(Philadelphia, PA - May 31, 2005) Industry scientists ranked Genentech in South San Francisco, CA as first among large companies and Tec Laboratories in Albany, Oregon as first among smaller companies in The Scientist's 3rd Annual Best Places to Work in Industry survey.
Landing second in this year's assessment among larger companies was Iowa-based Pioneer Hi-Bred International followed closely by Amgen Inc. (Thousand Oaks, CA), while Transform Pharmaceuticals in Lexington and Infinity Pharmaceuticals (Cambridge, MA) held the second and third place positions among smaller firms.
Nearly 1,600 scientists working in biotechnology and pharmaceutical companies in the USA, Canada, and Western Europe assessed their work environments in this year's survey of the "Best Places to Work in Industry: 2005." A total of 56 companies received at least 4 responses. Ranked companies were categorized as...
Satisfying work was the most important factor to scientists, regardless of location or size, Employees also said that companies that made them feel appreciated and had high ethical standards were important, as were colleagues that do their jobs with integrity and professionalism. These were the ultimate factors when it came to a meaningful corporate experience.
"This year's survey once again proves that a sense of personal worth and appreciation from the employer is essential to a satisfying professional experience, as is a sense contributing to company and societal goals", says Richard Gallagher, editor and publisher of The Scientist. "Monetary benefits alone will not satisfy."
There were some differences in the response of employees based in the US versus those who worked outside the US. Ethics placed high on the list of key factors for US scientists than for those located elsewhere, which may due in part to recent corporate scandals and cases of mismanagement.
"I think that it's starting to affect employees in our sector," explains Dr. Cynthia Robbins-Roth, author of Alternative Careers in Science: Leaving the Ivory Tower. "For all of us as life scientists, we are very well aware that biology is incredibly complex, and that there are always some things you're not going to know about a product until it's out there in enough people, but you like to think that the company in general is taking a positive ethical stance." In addition to a company's sense of ethics, healthcare benefits also proved crucial in the US, being ranked as the third most important factor in worker satisfaction, in contrast to Canadian and European employees who ranked benefits as a much lower priority.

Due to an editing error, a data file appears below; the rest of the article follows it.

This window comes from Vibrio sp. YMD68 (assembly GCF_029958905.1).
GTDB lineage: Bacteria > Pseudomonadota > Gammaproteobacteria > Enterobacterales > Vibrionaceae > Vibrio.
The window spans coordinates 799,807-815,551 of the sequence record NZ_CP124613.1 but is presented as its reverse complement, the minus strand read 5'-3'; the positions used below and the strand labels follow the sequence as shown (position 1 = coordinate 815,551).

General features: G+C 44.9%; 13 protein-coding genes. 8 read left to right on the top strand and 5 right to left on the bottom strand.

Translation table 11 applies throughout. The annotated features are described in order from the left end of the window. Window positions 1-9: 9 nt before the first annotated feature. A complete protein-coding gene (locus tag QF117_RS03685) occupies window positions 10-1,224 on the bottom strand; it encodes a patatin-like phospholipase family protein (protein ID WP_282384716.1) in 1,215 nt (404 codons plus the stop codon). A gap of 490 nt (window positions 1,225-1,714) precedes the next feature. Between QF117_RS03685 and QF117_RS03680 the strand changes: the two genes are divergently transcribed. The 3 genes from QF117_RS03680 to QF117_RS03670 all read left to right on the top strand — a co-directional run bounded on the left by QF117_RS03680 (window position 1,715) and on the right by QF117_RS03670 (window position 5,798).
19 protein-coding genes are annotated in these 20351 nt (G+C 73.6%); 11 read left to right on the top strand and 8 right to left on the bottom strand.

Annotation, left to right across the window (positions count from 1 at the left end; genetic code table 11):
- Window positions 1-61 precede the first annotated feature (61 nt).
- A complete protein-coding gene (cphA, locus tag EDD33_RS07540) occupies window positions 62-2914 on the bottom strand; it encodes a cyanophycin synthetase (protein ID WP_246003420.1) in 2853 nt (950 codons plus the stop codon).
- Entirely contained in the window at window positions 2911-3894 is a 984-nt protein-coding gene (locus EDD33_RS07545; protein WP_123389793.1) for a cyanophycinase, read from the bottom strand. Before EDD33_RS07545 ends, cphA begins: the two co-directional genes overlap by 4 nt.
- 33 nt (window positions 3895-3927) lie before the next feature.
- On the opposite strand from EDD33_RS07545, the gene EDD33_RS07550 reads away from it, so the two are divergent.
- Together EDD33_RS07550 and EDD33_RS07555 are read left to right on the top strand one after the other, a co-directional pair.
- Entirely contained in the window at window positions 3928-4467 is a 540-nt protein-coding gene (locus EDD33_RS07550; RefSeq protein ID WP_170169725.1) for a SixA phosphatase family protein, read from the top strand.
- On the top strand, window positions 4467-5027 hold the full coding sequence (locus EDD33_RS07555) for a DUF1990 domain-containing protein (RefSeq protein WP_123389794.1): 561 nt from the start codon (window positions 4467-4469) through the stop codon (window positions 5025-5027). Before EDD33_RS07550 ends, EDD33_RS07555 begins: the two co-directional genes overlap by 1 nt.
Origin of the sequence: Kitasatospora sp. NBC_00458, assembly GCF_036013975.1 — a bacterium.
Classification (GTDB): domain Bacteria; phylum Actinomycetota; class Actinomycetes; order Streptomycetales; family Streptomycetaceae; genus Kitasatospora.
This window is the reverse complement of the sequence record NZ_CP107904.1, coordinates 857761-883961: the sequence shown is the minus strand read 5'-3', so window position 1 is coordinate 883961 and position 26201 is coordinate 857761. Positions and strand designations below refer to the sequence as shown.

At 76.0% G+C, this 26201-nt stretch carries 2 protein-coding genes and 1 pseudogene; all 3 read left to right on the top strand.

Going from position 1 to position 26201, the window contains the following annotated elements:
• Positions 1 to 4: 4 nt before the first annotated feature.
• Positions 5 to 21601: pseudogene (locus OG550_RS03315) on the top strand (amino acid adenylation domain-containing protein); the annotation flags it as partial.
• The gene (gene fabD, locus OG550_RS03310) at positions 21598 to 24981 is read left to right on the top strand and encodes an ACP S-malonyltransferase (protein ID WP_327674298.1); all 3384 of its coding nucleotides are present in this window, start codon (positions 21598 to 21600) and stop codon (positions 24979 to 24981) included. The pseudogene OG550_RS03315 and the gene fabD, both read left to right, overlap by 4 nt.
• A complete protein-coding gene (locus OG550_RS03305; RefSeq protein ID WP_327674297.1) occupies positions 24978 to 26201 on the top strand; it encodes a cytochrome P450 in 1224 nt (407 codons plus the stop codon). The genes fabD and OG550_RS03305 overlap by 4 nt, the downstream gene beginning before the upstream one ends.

The full text of the article, survey results, and methodology are available online to The Scientist subscribers. Members of the press who would like to access the full article text should contact BPTW_industry@the-scientist.com. For more information about The Scientist's Best Places to Work surveys, please visit us at http://www.the-scientist.com/bptw/bptw_home.
BPTW Industry 2005: Top Ten Large Companies
1. Genentech (South San Francisco, CA)
2. Pioneer Hi-Bred International (Johnston, Iowa)
3. Amgen Inc (Thousand Oaks, CA)
4. Novo Nordisk (Denmark)
5. Pfizer (New York, NY)
6. Merck & Co. (Whitehouse Station, NJ)
7. Bristol-Myers Squibb (New York, NY)
8. Abbott Laboratories (Abbott Park, Illinois)
9. Monsanto Company (St. Louis, MO)
10. GlaxoSmithKline (UK)
BPTW Industry 2005: Top Ten Small Companies
1. Tec Laboratories, Inc. (Albany, Oregon)
2. TransForm Pharmaceuticals (Lexington, MA)
3. Infinity Pharmaceuticals (Cambridge, MA)
4. Promega Corporation (Madison, WI)
5. Diversa (San Diego, CA)
6. Asterand Inc. (Detroit, MI)
7. Biogen Idec (Cambridge, MA)
8. Lexicon Genetics (The Woodlands, TX)
9. IatroQuest Corporation (Quebec)
10. Exelixis Inc. (South San Francisco, CA)
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The Scientist, a leading news magazine for life scientists, was founded in 1986. It is distributed in print and electronically. It was the first continuously published science publication on the Internet. The print version is distributed to over 70,000 life science researchers in the United States, Canada, and Western Europe. For more information about The Scientist, visit: www.the-scientist.com.
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